Successful synthesis of a new insulin analogue

August 8, 2017, Osaka University
Figure 1. Chemical synthesis of insulin. (a) Previous strategy based on the coupling between native insulin A- and B-chains. (b) New strategy exploiting unique nature of selenocysteine and X-ray crystal structure of selenoinsulin. (These figures are quoted from the original article with modifications.). Credit: Osaka University

A group of researchers has developed synthetic insulin analogues selenoinsulin (Se-Ins) through the replacement of the interchain disulfide in bovine pancreatic insulin (BPIns) with a diselenide bridge.

This group demonstrated that Se-Ins had a nearly identical structure and bioactivity comparable to those of BPins, and that it had enhanced resistance to IDE degradation. This holds promise for application of Se-Ins to a long-lasting insulin preparation in diabetes therapy.

After circulating in the blood stream, insulin is degraded by an insulin degrading enzyme (IDE) in the kidney and excreted in the urine. This group thought that the production of insulin with high resistance to degradation by IDE would lead to the development of a new type of long-lasting insulin preparations that could circulate in the body for a long time.

Insulin consists of two polypeptide chains: A and B chain, connected by a disulfide (Se−Se bond), so it's difficult to take insulin only from these chains because of Se−Se bonds. Thus, this group thought that if insulin A-chains and B-chains containing selenium (Se) instead of sulfur (S), were used, the diselenide bond (Se−Se bond) would be formed quickly and then the chain-assembly reaction could be carried out efficiently, as Se is more reactive than S.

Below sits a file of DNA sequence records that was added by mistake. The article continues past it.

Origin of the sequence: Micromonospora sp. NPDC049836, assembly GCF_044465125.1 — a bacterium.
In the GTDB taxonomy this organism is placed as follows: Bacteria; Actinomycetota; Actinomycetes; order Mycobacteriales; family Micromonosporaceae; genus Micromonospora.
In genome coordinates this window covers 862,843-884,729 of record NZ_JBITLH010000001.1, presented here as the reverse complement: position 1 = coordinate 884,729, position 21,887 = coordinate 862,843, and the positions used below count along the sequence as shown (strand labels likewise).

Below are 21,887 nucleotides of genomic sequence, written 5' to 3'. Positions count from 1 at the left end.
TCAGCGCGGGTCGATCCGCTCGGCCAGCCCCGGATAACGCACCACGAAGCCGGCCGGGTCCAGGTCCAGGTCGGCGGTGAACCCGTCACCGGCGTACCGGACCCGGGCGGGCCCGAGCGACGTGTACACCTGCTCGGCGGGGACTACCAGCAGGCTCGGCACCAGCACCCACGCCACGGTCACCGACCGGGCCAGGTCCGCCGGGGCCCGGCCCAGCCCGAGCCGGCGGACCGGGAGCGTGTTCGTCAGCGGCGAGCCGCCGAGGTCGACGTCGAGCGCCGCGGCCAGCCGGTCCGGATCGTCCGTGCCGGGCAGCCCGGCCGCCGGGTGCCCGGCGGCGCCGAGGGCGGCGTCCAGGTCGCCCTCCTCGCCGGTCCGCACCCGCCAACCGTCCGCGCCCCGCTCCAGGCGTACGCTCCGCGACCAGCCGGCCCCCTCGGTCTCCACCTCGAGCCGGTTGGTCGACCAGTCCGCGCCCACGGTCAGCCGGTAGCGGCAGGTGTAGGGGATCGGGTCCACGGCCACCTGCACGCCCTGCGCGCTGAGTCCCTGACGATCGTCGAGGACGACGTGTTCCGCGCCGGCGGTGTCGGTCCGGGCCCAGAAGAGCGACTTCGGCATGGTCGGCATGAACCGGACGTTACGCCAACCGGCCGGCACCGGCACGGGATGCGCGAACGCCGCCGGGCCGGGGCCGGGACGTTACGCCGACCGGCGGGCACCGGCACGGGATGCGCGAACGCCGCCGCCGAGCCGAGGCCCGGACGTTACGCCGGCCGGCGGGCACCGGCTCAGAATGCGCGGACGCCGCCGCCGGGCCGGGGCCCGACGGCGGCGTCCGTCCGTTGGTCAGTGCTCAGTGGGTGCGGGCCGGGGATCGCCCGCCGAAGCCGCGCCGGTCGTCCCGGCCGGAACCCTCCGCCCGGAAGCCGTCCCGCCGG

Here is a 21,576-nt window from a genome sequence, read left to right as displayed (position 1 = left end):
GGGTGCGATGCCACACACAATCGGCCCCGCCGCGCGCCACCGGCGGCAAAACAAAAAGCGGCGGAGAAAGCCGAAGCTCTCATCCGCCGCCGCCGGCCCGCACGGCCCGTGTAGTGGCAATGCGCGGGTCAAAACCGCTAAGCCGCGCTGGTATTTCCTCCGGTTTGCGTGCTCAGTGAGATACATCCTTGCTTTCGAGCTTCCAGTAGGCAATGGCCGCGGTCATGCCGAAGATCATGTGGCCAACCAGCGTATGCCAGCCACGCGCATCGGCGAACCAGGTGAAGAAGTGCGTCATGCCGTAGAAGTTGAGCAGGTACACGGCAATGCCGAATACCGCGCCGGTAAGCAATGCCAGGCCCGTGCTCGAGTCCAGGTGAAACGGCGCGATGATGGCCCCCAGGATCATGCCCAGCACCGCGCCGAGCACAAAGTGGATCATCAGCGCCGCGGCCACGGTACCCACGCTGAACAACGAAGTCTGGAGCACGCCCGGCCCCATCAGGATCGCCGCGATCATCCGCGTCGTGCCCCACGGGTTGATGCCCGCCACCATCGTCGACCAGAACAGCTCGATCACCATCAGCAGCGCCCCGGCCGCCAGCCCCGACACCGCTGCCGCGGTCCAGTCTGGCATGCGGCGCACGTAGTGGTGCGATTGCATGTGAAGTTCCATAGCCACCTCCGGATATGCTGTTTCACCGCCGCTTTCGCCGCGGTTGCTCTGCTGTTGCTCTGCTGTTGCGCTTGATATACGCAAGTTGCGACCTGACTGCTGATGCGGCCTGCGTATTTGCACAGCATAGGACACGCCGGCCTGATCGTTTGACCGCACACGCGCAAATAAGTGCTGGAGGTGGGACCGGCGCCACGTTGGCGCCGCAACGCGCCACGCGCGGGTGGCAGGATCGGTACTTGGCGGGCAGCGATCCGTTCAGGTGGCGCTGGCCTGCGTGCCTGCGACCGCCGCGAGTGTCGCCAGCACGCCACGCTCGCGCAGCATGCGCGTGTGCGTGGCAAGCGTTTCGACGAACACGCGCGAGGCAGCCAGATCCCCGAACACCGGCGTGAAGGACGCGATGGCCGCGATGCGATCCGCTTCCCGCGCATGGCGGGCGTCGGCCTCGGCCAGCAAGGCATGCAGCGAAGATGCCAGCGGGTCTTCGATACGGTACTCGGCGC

Figure 2. Degradation of selenoinsulin (red) and wild-type insulin (black) by insulin-degrading enzyme (IDE). (This figure was quoted from the original article with slight modifications.). Credit: Osaka University

In addition, Se-Se bonds are more stable than S-S bonds, so this group anticipated that Se-Se bonds would give extra structural robustness on the insulin fold, thus resulting in the enhanced resistance to IDE degradation due to its intrinsic stability. Based on this concept, this group succeeded in the synthesis of Se-containing insulin A and B chains, as well as obtaining Se-Ins at the isolation yield of up to 27% by reacting peptide chains under optimal conditions.

This demonstrated that Se-Ins had a nearly identical structure to that of BPIns, suggesting that Se-Ins has a bioactivity comparable to that of BPIns. Experiments of degradation of BPIns and Se-Ins by using IDE showed that the rate of Se-Ins was much slower than that of BPIns. From this, it is thought that Se-Ins has a long-lasting nature and could be a new class of long-acting analogues for diabetes therapy.

Figure 3. Preparation of Selenoinsulin as a Long‐Lasting Insulin Analogue. Credit: Osaka University

Explore further: Insulin release is controlled by the amount of Epac2A at the secretory vesicles

More information: Kenta Arai et al. Preparation of Selenoinsulin as a Long-Lasting Insulin Analogue, Angewandte Chemie International Edition (2017). DOI: 10.1002/anie.201701654

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